Tests provided through the child care and K-12 schools testing program are intended for use by staff, students, or children within child care settings or schools, depending on the test type. This includes at-home tests provided by a K-12 school or child care program. Schools and child care settings should not be conducting or providing state-funded COVID-19 tests for anyone that is not a staff member, contracted employee, student, or child within child care.

Screening testing versus symptomatic testing

School districts, charter schools, tribal schools, nonpublic schools, and child care programs can determine what, if any, kind of testing program they want to implement. These programs can include screening testing, symptomatic testing, or both.

Screening testing

Screening testing provides regular testing for unvaccinated children, students, and staff without symptoms or known COVID-19 exposures. Screening testing is a tool to reduce the spread of the virus from people who are asymptomatic.

CDC and MDH recommend screening testing for unvaccinated children, students and staff. The frequency of testing depends on community transmission levels and participation in low-risk and high-risk sports and activities. Visit CDC: Guidance for COVID-19 Prevention in K-12 Schools or CDC: COVID-19 Guidance for Operating Early Care and Education/Child Care Programs for more information on recommendations and to access existing testing toolkits and playbooks to inform testing program design.

Symptomatic testing

Isolation and testing of symptomatic people can minimize the spread of COVID-19 in schools and child care settings. If a child, student, or staff member in a school or child care program tests positive for COVID-19, staff should use the COVID-19 Case Report Form for K-12 Schools, Childcares, and Youth Programming (Camps, Sports, Extracurricular Activities) to report the positive test result.

For more information on how to respond to confirmed cases of COVID-19 and to notify your school or child care community, review Best Practices for Handling a Confirmed Case of COVID-19 (PDF).

Testing contacts of cases (people) with recent exposure to a confirmed case

People who have been exposed to someone who has COVID-19 (contacts) are at increased risk for COVID-19 and can spread the virus. Refer to Best Practices for Handling a Confirmed Case of COVID-19 (PDF).

Testing of close contacts (even if they do not have symptoms) is an important strategy for limiting spread in schools and child care settings. More information on what to do and when to test close contacts is available at Close Contacts and Quarantine: COVID-19.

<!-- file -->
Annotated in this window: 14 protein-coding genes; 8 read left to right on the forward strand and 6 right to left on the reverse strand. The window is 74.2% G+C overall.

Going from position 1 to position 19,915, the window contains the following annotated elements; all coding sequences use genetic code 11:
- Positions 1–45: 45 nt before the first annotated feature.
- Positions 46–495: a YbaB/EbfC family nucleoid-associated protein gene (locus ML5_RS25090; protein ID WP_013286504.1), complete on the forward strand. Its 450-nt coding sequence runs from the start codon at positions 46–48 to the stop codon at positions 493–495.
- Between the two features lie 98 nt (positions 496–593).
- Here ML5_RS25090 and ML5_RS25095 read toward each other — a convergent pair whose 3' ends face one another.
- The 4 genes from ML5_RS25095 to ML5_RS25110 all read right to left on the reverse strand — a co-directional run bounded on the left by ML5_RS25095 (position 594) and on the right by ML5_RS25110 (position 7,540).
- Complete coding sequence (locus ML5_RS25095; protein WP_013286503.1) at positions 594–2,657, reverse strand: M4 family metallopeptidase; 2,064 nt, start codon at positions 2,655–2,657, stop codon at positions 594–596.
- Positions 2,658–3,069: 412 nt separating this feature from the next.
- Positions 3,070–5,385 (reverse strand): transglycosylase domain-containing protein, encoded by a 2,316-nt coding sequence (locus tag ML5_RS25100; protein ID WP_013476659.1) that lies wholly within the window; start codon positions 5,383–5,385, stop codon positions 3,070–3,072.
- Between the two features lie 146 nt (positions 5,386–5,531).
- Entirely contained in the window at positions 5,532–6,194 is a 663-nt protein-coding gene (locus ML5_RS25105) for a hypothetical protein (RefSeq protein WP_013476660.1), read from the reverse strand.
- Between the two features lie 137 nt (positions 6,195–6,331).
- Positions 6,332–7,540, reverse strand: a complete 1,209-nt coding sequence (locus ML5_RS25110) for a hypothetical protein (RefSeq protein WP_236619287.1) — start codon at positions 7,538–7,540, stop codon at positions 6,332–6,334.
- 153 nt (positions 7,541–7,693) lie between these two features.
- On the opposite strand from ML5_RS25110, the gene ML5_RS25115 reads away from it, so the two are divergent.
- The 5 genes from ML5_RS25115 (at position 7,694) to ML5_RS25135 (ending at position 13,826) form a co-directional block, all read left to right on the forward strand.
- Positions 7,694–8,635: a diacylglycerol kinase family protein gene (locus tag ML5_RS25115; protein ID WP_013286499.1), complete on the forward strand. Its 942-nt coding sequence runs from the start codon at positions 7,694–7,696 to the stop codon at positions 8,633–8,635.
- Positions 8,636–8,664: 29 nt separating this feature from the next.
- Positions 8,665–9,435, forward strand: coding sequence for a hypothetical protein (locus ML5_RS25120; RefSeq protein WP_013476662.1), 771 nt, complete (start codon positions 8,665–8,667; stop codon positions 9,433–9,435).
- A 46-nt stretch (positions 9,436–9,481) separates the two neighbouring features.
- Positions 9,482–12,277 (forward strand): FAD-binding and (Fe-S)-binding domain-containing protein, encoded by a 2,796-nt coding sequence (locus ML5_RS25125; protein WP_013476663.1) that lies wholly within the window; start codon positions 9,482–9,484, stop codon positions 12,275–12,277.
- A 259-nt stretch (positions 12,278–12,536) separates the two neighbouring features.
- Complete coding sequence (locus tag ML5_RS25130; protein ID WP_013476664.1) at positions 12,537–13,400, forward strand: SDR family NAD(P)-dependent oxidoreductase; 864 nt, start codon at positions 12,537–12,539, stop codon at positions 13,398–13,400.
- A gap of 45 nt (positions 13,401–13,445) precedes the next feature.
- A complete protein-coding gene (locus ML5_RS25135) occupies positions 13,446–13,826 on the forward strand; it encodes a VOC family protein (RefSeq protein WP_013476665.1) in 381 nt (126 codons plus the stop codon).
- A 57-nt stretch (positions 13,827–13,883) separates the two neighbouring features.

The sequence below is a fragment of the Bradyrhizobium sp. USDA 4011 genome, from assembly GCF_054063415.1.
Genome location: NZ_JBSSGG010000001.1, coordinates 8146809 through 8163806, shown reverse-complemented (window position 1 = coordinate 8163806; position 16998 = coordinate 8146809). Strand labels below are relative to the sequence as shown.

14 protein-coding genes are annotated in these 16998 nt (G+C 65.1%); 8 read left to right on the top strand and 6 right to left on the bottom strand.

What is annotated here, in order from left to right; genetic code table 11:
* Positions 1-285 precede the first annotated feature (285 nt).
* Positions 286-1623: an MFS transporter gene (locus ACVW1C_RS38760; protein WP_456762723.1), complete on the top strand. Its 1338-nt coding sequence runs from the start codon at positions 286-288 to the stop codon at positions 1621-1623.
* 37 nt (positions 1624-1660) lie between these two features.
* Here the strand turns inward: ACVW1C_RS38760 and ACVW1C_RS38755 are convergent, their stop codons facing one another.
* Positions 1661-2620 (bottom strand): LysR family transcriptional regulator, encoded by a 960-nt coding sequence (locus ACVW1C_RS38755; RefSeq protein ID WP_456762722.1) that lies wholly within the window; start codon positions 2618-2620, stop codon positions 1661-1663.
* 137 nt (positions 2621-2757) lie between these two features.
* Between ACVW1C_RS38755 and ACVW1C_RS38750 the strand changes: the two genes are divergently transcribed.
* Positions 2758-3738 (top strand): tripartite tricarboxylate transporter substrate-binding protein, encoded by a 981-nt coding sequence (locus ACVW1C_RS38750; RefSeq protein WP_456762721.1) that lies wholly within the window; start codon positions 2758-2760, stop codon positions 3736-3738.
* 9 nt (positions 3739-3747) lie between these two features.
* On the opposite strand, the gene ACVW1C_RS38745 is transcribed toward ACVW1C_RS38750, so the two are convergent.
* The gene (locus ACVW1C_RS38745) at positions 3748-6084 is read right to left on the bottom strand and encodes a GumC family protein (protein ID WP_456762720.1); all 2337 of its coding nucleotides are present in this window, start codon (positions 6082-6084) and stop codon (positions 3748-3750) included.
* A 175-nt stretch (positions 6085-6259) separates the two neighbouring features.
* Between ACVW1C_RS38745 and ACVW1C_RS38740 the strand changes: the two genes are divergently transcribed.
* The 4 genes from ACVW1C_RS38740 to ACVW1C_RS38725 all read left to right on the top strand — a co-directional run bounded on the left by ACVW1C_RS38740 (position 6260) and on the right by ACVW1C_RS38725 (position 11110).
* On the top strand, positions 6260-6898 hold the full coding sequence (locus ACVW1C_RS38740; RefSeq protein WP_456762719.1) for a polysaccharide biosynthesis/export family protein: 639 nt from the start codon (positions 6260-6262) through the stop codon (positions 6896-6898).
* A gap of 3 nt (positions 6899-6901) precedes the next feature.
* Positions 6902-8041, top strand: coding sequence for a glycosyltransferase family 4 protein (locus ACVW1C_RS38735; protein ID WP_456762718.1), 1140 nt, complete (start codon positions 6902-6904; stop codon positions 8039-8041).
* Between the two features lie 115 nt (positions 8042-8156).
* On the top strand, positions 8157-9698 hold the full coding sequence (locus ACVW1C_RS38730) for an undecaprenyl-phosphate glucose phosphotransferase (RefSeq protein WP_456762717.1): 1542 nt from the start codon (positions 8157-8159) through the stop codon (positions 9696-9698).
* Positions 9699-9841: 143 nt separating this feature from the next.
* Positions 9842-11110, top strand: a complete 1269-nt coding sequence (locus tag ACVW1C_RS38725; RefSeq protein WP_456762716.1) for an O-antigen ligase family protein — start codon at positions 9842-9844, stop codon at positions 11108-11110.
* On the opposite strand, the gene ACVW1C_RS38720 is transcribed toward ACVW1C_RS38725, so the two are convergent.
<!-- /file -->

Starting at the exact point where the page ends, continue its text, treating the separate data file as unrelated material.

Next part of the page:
Available testing resources

Minnesota schools and child care programs have multiple testing options. In-depth guidance on implementation, including how to order and administer each test, is available in the documents linked below. Tests include molecular (PCR) and antigen tests. Learn more about the various types of COVID-19 tests and recommended uses.

For all test options listed below, schools and child care providers must follow the applicable requirements in the manufacturer instructions and Federal Drug Administration (FDA) authorization. Note that each testing option will have varying availability due to supply fluctuations.

Available to schools and child care providers:

  • Midwest Coordination Center Pool Testing Information (PDF)
    • Available for schools and child care providers.
    • Tests available for children and adults ages 3 and older.
    • Pooled PCR nasal swab or saliva test that can be used as a screening tool to identity asymptomatic cases.
    • Tests, supplies, and shipping are funded and managed by the U.S. Department of Health and Human Services (HHS).
    • Tests are self-administered under supervision of trained staff.
    • Schools and child care programs will need to request tests from Midwest Coordination Center at least two weeks in advance.

  • Cue Testing Information (PDF)
    • Available for schools and child care providers.
    • Tests available for children and adults ages 2 and older.
    • Individual rapid molecular nasal swab test that schools and child care settings may use on site for symptomatic children, students, or staff. Tests can also be used for asymptomatic children, students, or staff (e.g., screening testing).
    • Cue tests must be administered by a trained professional. A Clinical Laboratory Improvement Amendments of 1988 (CLIA) Certificate of Waiver is required when a school or child care setting chooses to administer this test or to assist with interpreting results, even when the test is designated for over-the-counter use. Schools and child care providers that do not have a CLIA waiver must obtain one as soon as possible. Effective Dec. 16, 2021, schools and child care programs may no longer order or perform Cue tests without a CLIA waiver.